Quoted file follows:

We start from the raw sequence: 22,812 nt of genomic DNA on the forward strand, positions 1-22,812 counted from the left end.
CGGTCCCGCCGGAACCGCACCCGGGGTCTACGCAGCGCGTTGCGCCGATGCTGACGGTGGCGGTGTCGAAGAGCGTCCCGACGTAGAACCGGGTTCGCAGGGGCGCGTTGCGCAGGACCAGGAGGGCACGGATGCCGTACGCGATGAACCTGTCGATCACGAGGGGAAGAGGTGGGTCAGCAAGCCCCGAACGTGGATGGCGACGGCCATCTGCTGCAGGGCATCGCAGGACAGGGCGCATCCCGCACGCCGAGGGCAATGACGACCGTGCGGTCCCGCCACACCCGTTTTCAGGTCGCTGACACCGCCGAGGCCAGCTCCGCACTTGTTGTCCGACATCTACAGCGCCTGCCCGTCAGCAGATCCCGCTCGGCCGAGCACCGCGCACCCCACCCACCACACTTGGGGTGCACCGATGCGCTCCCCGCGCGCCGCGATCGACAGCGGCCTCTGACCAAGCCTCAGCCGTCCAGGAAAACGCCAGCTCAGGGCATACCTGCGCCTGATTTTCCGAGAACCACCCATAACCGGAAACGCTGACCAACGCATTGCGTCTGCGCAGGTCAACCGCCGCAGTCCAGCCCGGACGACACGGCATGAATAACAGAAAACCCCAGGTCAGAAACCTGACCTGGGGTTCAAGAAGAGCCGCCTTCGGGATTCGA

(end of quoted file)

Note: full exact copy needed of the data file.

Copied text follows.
We start from the raw sequence: 22,812 nt of genomic DNA on the forward strand, positions 1-22,812 counted from the left end.
CGGTCCCGCCGGAACCGCACCCGGGGTCTACGCAGCGCGTTGCGCCGATGCTGACGGTGGCGGTGTCGAAGAGCGTCCCGACGTAGAACCGGGTTCGCAGGGGCGCGTTGCGCAGGACCAGGAGGGCACGGATGCCGTACGCGATGAACCTGTCGATCACGAGGGGAAGAGGTGGGTCAGCAAGCCCCGAACGTGGATGGCGACGGCCATCTGCTGCAGGGCATCGCAGGACAGGGCGCATCCCGCACGCCGAGGGCAATGACGACCGTGCGGTCCCGCCACACCCGTTTTCAGGTCGCTGACACCGCCGAGGCCAGCTCCGCACTTGTTGTCCGACATCTACAGCGCCTGCCCGTCAGCAGATCCCGCTCGGCCGAGCACCGCGCACCCCACCCACCACACTTGGGGTGCACCGATGCGCTCCCCGCGCGCCGCGATCGACAGCGGCCTCTGACCAAGCCTCAGCCGTCCAGGAAAACGCCAGCTCAGGGCATACCTGCGCCTGATTTTCCGAGAACCACCCATAACCGGAAACGCTGACCAACGCATTGCGTCTGCGCAGGTCAACCGCCGCAGTCCAGCCCGGACGACACGGCATGAATAACAGAAAACCCCAGGTCAGAAACCTGACCTGGGGTTCAAGAAGAGCCGCCTTCGGGATTCGA